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Kathleen’s Corner-24/05/2017

 By Kathleen Mullane

‘Many Congrats’ 

Sincere congrats are extended this week to Karen Greaney (daughter of Ita and Tommy) Templeathea who just became engaged to John Geoghegan  (son of Eibhlís and Leo) of Dalton Street, Athea. Wishing them all the very best.

Happy 21st birthday wishes go to Joanne Histon of Upper Athea, daughter of Patricia Quinn, who had a lovely party and get together at their home last week.

A new edition to the parish last week, a little baby boy for Sandra and Richard Fitzgerald of Upper Athea who they are naming Shay, a little brother for Cathal and Tiernan. Congrats are also extended to the proud grandparents in Athea and Templeglantine.

The annual collection for Athea National School will be taken up before all masses next weekend. As we all know tremendous work has been done in and around the school in recent times with the autistic unit being a great asset. So you are asked to give as generously as you can. And even if you haven’t got children attending the school at  present you may have grandkids attending or may have attended yourself so you are asked to help out.

Well, as the Junior and Leaving Cert exams are fast approaching there will be a special mass on next Tuesday evening for all the exam students at 7.30pm here in the church. As many as possible are asked to come along as they prepare for exams.

I forgot to mention and say “Well done” to Councillor Ciara McMahon Flavin – Sinn Féin, who, on Sunday week last had a very difficult job during the ‘Remembering Zoe’ cycle run as she was directing traffic here at Sean Batt’s corner in Athea and at the speed the cyclists were going and traffic also fast approaching , she did an outstanding job!

It was great to see such a good number of parents along with their children and also their grandparents at the Community Games up at Páirc na nGael on Sunday last. Thankfully it stayed dry for the duration of the races. The tiny-tots wee a joy to watch and of course the novelty races were hilarious too. Well done to all those who took part and especially those who will now go forward to the County finals and indeed all the young people and adults who helped out on the day to make it a great success.

Thought for the Week: “They do not love – those that do not show their love”

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Knockdown News-24/05/2017

By Peg Prendeville

Australia, as we all know, was the home of the Aborigines until the western world took over. Darwin has more Abos, as they are called here, than any city in OZ. Sadly they do not have a good reputation here and are known as lazy and dirty and more often drunk. But, I tend to stand up for them. Their land was taken over, their culture of stories and dreams not understood properly and they are expected to embrace a whole new culture to which they are almost aliens. Having said that they are adapting to modern ways and do use iphones and know when and where to look for social welfare so they are no fools either. Some of them do look dirty and unwashed and, I believe, use the streets and doorways for a toilet now and then but others look smart and clean. I would love to have the courage to speak with one of them and find out what goes on in their heads but have not done it yet. To be honest none of them look too happy and they shout a lot to each other, especially to the children. We went to an open air cinema one night and before the film started a notice went up acknowledging the Larakia people as the rightful owners of the land. So a lot is done to make them feel at home in their own home. There are some monuments here and there in memory of those aborigines who had lived and died in that area. Some sites are considered sacred in their eyes and all people are asked to acknowledge that and respect those sites.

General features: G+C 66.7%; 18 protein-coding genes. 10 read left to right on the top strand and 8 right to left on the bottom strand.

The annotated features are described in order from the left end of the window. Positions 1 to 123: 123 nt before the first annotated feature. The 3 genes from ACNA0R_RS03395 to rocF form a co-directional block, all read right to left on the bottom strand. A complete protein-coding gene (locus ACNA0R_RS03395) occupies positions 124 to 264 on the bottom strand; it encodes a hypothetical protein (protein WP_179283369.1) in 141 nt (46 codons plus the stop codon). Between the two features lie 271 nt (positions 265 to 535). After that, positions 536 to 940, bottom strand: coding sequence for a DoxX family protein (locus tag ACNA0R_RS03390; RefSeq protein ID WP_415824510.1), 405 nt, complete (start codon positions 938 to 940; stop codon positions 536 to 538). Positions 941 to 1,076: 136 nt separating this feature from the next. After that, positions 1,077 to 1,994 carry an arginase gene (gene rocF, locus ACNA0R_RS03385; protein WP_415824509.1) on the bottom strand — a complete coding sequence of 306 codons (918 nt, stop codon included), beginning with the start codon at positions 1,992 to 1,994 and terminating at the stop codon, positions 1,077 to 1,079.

We took a trip to Kakadu National Park on day and stayed in Jabiru which is 350k to the east from Darwin and is aborigine country. We walked to Ubirr rock which is one of their sacred sites and many of the rocks have art which they tell us was done thousands of years before. It is like the art work in Newgrange except instead of spiral celtic drawings there are pictures of fish and animals. They are much in tune with nature and hunt and fish for a lot of their food – those that lives as their ancestors did. On Ubirr Rock if you look west it is all flat wetlands and to the east is jagged rocks and gorges but still it seems that trees can grow there. Very different land to the Emerald Isle. On one stretch of roadway, 120k long, there were no dwellings of any kind, just constant trees and scrub some of which was burnt. We met two vehicles in that distance!

Ayers Rock or Uluru – its official name – is the main spiritual home of these people. Situated in the centre of Australia, near Alice Springs, it is our next destination by the time you read this we will be there. After that we are off to Sydney and we might decide to return home after that. It is a most exciting and different holiday. One we could not imagine when we were planning to get married 40 years ago.

By the way we are toasting here. 33 to 36 most days.  Not a drop of rain since we left home!